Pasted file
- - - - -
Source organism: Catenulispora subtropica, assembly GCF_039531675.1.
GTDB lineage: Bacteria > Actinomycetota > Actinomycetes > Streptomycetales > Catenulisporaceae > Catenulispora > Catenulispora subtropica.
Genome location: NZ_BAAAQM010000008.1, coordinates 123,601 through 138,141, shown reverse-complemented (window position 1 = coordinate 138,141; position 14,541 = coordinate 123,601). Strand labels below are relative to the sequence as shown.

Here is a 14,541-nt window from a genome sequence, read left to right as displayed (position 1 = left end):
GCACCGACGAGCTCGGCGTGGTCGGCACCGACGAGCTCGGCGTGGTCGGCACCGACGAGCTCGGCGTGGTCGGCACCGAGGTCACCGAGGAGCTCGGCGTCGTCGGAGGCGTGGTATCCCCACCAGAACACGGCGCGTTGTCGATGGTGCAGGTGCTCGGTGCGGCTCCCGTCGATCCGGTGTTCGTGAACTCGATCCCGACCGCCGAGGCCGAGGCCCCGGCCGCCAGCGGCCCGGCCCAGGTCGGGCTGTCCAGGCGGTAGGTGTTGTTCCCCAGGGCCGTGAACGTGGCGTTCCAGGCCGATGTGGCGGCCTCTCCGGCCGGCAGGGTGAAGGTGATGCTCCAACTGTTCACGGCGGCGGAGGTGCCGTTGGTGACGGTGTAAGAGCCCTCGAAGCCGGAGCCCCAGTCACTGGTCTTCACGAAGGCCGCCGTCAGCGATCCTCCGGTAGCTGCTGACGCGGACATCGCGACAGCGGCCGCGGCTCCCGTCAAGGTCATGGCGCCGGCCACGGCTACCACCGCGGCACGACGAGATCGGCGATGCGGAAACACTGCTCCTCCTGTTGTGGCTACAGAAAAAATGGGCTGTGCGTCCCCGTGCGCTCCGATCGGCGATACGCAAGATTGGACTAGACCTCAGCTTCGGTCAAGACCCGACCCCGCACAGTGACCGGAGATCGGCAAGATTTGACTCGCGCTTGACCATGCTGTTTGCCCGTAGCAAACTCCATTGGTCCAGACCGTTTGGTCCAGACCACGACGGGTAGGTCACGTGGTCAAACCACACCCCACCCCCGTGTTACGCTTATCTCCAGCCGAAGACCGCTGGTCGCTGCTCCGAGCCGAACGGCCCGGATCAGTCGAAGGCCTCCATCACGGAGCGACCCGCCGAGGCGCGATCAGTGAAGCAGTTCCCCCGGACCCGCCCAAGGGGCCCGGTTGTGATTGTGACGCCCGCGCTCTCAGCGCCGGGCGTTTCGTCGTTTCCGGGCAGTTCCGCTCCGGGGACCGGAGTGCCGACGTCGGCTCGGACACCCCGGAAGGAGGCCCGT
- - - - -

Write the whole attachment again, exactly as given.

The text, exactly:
Source organism: Catenulispora subtropica, assembly GCF_039531675.1.
GTDB lineage: Bacteria > Actinomycetota > Actinomycetes > Streptomycetales > Catenulisporaceae > Catenulispora > Catenulispora subtropica.
Genome location: NZ_BAAAQM010000008.1, coordinates 123,601 through 138,141, shown reverse-complemented (window position 1 = coordinate 138,141; position 14,541 = coordinate 123,601). Strand labels below are relative to the sequence as shown.

Here is a 14,541-nt window from a genome sequence, read left to right as displayed (position 1 = left end):
GCACCGACGAGCTCGGCGTGGTCGGCACCGACGAGCTCGGCGTGGTCGGCACCGACGAGCTCGGCGTGGTCGGCACCGAGGTCACCGAGGAGCTCGGCGTCGTCGGAGGCGTGGTATCCCCACCAGAACACGGCGCGTTGTCGATGGTGCAGGTGCTCGGTGCGGCTCCCGTCGATCCGGTGTTCGTGAACTCGATCCCGACCGCCGAGGCCGAGGCCCCGGCCGCCAGCGGCCCGGCCCAGGTCGGGCTGTCCAGGCGGTAGGTGTTGTTCCCCAGGGCCGTGAACGTGGCGTTCCAGGCCGATGTGGCGGCCTCTCCGGCCGGCAGGGTGAAGGTGATGCTCCAACTGTTCACGGCGGCGGAGGTGCCGTTGGTGACGGTGTAAGAGCCCTCGAAGCCGGAGCCCCAGTCACTGGTCTTCACGAAGGCCGCCGTCAGCGATCCTCCGGTAGCTGCTGACGCGGACATCGCGACAGCGGCCGCGGCTCCCGTCAAGGTCATGGCGCCGGCCACGGCTACCACCGCGGCACGACGAGATCGGCGATGCGGAAACACTGCTCCTCCTGTTGTGGCTACAGAAAAAATGGGCTGTGCGTCCCCGTGCGCTCCGATCGGCGATACGCAAGATTGGACTAGACCTCAGCTTCGGTCAAGACCCGACCCCGCACAGTGACCGGAGATCGGCAAGATTTGACTCGCGCTTGACCATGCTGTTTGCCCGTAGCAAACTCCATTGGTCCAGACCGTTTGGTCCAGACCACGACGGGTAGGTCACGTGGTCAAACCACACCCCACCCCCGTGTTACGCTTATCTCCAGCCGAAGACCGCTGGTCGCTGCTCCGAGCCGAACGGCCCGGATCAGTCGAAGGCCTCCATCACGGAGCGACCCGCCGAGGCGCGATCAGTGAAGCAGTTCCCCCGGACCCGCCCAAGGGGCCCGGTTGTGATTGTGACGCCCGCGCTCTCAGCGCCGGGCGTTTCGTCGTTTCCGGGCAGTTCCGCTCCGGGGACCGGAGTGCCGACGTCGGCTCGGACACCCCGGAAGGAGGCCCGT